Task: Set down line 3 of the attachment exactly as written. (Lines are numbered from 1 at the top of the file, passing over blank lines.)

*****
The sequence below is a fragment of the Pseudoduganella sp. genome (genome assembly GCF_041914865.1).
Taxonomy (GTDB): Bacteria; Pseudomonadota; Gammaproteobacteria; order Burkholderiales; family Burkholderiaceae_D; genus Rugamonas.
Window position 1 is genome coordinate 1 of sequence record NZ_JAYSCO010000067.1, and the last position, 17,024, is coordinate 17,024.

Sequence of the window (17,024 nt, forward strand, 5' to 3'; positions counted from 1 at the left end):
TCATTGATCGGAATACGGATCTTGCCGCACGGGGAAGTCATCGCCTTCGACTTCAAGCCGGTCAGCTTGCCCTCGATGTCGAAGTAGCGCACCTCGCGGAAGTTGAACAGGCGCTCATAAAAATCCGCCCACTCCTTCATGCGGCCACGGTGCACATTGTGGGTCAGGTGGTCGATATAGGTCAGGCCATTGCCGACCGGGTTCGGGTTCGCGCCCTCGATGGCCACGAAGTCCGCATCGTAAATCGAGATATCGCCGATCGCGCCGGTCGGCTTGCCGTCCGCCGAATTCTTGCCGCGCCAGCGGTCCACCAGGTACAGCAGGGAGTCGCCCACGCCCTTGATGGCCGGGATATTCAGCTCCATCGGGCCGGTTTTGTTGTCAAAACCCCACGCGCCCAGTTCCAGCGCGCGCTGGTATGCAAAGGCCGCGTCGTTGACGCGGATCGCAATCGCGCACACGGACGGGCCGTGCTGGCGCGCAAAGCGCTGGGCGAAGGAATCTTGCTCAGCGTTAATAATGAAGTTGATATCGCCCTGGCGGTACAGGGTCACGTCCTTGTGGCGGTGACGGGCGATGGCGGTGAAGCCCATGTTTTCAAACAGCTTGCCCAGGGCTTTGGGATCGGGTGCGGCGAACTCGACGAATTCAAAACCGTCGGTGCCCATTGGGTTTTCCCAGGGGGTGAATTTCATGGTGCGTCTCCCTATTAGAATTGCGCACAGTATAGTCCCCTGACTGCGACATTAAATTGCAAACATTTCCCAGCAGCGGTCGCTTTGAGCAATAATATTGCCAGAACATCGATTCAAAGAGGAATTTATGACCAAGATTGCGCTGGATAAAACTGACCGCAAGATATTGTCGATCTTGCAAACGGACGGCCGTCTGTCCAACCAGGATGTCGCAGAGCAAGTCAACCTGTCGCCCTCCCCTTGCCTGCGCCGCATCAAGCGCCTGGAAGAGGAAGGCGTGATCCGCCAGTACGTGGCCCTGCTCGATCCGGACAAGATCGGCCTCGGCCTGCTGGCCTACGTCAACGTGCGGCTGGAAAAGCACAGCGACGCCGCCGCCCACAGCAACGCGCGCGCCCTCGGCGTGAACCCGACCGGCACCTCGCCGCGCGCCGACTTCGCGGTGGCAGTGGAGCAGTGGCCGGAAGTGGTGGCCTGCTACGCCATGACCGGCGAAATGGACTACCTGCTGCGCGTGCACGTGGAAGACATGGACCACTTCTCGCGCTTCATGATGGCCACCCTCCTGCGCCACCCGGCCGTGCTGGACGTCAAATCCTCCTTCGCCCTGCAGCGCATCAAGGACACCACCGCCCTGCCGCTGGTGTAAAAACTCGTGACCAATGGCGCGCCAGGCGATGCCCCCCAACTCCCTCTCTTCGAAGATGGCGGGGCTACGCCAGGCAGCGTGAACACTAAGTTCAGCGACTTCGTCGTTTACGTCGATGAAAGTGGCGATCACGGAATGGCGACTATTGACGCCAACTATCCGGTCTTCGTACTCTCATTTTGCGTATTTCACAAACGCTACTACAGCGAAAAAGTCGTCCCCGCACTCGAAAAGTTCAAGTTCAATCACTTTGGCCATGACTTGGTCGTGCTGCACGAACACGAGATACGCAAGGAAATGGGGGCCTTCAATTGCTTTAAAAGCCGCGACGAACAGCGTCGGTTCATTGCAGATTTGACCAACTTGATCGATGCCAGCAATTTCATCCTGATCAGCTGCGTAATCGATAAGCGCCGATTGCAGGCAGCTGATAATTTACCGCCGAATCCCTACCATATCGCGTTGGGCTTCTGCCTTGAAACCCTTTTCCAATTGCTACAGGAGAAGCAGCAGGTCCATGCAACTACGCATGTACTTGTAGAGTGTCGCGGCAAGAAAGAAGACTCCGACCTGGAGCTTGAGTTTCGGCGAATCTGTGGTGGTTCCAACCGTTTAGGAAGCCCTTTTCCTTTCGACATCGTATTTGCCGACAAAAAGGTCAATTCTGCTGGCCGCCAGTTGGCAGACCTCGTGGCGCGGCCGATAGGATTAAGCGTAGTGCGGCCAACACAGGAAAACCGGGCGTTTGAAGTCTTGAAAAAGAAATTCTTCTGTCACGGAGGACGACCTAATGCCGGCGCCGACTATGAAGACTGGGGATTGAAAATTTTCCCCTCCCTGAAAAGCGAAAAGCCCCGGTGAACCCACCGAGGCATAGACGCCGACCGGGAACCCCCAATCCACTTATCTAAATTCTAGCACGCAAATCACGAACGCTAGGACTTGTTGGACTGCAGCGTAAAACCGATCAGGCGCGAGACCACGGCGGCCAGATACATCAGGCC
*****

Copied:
Window position 1 is genome coordinate 1 of sequence record NZ_JAYSCO010000067.1, and the last position, 17,024, is coordinate 17,024.